So what’s it like inside the classroom? Somehow, this 53-year-old senior wound up in two classes composed entirely of freshman.
I’ve already told the story of being forced into freshman comp; but on paper, my other class — Latino Social Power and Social Movements — is upper level. Turns out it’s a requirement for the CASA SOL, a freshman living/learning community within the U. Not only am I the only senior, I’m the only non-Hispanic guy. Welcome to the future, old-timer!
My first go-round at the U, I remember vowing that when I got older, I wouldn’t view young people as idiots. I can’t remember which fuddy-duddy provoked that, and I won’t claim perfect obedience since. But over the years, the vow has been like a wrist rubber band, available for painful snapping.
My classmates provoke no such torture; I walk out most days more proud uncle than crabby neighbor.
I lucked out in that both classes have fewer than 20 students, taught seminar-style by enthusiastic teaching specialists. The U is especially awesome for doing first-year writing this intimately; the class kicked off with personal essays (research papers come later), so everyone got their feet wet writing about their own lives. We lingered over the revisions, and came to know each other a bit more.
The frank tale of discovering a younger brother’s autism; being tricked by prankster dad into eating dog food; growing up a poor Chinese girl in a school of rich kids; a single night’s ballroom dance with a girl you’ll never see again — as I wrote in my notebook early on, “So self-aware.”
Later, when picking a documentary to write about, I nominated the deliciously vulgar “Queen of Versailles,” about a spectacularly self-deluded couple building America’s biggest house amid the financial crisis. The class chose “Jiro: Dreams of Sushi,” a meticulous tale of Japan’s most venerable sushi craftsman. If you think 18-year-olds are all LOL and OMG, you should listen to them dissect the tension between generalizing and specializing, multitasking and focus, single-mindedness and full lives.
How do they regard me? They seem to be enjoying my enjoyment. My heart leapt when two of the sharper kids in class sought me out as a discussion partner. Basically, respect is given and returned.
Sometimes, I’m so publicly gushy it takes professors to bring me back to earth. “I gave out three Ds and an F last night,” one doleful pal recounted in an afternoon coffee line. I wondered how many are on Adderall, or were vomiting drunk the previous night — admitting that 30 years ago, I was in something called the “Drugs for Lunch Bunch.”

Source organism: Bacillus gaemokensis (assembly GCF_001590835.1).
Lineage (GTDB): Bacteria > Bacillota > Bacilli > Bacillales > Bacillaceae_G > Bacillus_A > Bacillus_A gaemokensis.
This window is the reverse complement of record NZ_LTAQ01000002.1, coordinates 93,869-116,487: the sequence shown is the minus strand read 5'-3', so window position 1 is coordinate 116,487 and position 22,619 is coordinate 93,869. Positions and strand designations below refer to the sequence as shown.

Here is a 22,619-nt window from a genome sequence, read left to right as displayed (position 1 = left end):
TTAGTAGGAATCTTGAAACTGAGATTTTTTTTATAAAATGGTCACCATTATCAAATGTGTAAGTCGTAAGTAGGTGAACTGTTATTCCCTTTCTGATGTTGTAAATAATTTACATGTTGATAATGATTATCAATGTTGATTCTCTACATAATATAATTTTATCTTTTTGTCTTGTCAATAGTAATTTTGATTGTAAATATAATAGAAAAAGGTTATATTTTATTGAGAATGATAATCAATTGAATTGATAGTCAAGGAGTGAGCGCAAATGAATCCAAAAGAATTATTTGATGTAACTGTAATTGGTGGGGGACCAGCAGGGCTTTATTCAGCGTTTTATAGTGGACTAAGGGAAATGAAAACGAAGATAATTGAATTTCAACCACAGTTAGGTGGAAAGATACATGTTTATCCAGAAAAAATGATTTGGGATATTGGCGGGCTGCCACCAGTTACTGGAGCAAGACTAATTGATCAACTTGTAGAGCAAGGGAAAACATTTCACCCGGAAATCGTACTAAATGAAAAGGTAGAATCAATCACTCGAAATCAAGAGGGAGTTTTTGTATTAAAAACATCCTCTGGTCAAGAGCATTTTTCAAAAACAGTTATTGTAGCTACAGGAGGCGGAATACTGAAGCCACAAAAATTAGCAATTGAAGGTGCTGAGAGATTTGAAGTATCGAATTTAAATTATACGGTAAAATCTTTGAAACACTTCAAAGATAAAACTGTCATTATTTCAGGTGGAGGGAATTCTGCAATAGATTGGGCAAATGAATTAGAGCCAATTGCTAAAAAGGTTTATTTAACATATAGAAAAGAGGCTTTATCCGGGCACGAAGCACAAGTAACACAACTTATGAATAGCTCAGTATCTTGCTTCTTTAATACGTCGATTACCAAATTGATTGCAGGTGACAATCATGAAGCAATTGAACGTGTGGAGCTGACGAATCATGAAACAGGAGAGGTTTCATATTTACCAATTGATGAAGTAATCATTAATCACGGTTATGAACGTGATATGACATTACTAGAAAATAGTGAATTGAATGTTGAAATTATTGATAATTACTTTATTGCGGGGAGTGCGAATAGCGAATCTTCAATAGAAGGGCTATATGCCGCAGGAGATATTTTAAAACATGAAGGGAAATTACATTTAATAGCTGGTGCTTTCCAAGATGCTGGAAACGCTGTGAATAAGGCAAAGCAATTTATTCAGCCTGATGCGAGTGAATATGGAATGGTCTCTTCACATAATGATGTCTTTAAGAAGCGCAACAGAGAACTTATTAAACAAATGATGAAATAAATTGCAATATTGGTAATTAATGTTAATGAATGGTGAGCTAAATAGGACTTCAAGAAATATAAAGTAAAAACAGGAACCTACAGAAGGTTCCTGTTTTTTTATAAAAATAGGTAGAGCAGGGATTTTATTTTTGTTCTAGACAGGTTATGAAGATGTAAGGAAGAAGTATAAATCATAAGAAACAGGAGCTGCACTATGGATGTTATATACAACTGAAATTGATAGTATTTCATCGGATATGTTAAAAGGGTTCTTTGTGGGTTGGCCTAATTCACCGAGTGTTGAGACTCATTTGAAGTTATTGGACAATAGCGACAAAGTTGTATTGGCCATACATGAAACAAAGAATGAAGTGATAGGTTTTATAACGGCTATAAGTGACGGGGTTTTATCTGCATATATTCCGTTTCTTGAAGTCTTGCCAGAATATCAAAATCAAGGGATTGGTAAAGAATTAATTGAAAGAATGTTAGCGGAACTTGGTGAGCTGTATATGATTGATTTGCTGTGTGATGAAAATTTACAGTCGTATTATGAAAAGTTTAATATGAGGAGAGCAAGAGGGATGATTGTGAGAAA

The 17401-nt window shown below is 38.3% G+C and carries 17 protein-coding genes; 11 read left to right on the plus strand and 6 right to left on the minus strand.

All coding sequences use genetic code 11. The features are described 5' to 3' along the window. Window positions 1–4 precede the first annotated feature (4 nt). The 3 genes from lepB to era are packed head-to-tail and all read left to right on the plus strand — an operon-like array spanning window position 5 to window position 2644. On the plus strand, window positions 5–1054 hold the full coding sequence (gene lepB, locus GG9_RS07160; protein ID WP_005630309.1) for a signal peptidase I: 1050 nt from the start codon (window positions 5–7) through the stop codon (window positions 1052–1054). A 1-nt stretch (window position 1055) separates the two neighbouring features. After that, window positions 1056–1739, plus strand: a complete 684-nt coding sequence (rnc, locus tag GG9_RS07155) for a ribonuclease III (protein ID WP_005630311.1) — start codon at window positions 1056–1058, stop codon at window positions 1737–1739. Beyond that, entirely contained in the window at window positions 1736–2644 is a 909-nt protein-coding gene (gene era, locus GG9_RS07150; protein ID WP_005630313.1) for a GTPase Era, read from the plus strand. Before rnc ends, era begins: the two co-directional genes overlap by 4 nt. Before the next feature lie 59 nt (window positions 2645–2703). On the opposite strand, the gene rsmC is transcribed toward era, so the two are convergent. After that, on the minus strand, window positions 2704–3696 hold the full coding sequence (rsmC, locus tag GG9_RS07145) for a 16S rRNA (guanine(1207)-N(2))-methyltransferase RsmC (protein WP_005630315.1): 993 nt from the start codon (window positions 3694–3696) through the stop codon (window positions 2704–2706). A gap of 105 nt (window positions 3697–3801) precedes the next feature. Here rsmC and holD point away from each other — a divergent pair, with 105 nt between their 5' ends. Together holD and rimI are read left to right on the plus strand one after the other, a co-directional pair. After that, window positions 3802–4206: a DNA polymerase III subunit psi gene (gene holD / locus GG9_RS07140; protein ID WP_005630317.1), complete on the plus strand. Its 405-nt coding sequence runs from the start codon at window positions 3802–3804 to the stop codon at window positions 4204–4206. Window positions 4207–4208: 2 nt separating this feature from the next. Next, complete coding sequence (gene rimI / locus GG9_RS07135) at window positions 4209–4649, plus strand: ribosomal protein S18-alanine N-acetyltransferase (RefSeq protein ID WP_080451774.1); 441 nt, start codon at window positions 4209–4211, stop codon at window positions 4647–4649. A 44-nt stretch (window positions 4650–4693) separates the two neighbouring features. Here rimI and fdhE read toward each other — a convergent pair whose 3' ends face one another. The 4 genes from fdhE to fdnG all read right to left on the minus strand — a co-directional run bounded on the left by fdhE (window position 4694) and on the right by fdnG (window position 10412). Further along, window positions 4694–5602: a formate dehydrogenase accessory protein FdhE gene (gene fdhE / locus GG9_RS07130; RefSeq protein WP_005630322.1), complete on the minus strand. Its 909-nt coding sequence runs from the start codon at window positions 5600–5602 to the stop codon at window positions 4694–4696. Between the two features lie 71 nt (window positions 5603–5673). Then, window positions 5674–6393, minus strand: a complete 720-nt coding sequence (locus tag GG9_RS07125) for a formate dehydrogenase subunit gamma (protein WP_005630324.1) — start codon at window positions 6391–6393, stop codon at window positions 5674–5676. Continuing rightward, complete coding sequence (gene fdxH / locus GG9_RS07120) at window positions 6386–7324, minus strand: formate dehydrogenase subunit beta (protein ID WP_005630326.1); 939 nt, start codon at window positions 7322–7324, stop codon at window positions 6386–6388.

I die a little when parent-like utterances leave my lips; did I really have to give them the short version of my speech about college as a place to acquire skills? And the dad in me is disappointed at the ones who clearly didn’t do their homework. I remind myself that they’re taking four and five courses, compared to my two, and college is a lot easier when you don’t have to worry about money, sex, job prospects or — dare I say it? — grades.
Comp, at least, is something I’m conversant with; Chicano & Latino Studies is a new world.
It’s a little embarrassing to admit that after 53 years on the planet, my knowledge of Mexican-American social history was basically a coloring-book version of Cesar Chavez and the grape boycott. I needed a Spanish-language culture class to finish my foreign language requirement, but I chose CHIC 3771 because my Minneapolis neighborhood is becoming more Spanish-speaking, and I’m betting Latino Social Power and Social Movements didn’t peak with the last election.
The class is enough to give Katherine Kersten the vapors, recounting exploitation, discrimination, infiltration and unionization; we must attend five Latino-led workshops, protests or community actions (which the reporter in me loves). But our teaching specialist has academic integrity: Did you know Chavez and the farm workers formed a “Wet Line” to keep undocumented Mexican workers out? Was Saul Alinsky a jerk for writing about how to manipulate earnest followers? Did Reies Tijerina tacitly encourage violence against New Mexico lawmen, and was that right?
The students are from Owatonna, Columbia Heights, Minneapolis, Wayzata; most of this is new to them, too. But like my comp colleagues, they let me into their worlds. When we were discussing feminism’s foothold in an often macho movement, tales of quinceañeras erupted; everyone laughed when I asked if there was a male equivalent, like bar and bat mitzvahs. But we can all see each other’s weekly reading analyses online; I love watching the tumblers click as they integrate their personal history with cultural history and their other U courses coursing into their noggins. The same thing is happening to me.
Because all but one other student live in the same dorm community, there’s a clubhouse feel at times. At times, I find this bittersweet. Where are the students that look like me? This is their future, too, and in a significant way, their past. After six weeks at the U, I have no doubt that what they say is true: the students are higher-quality now. I just hope that high tuition and vocational blinders don’t keep them from venturing off the beaten educational path.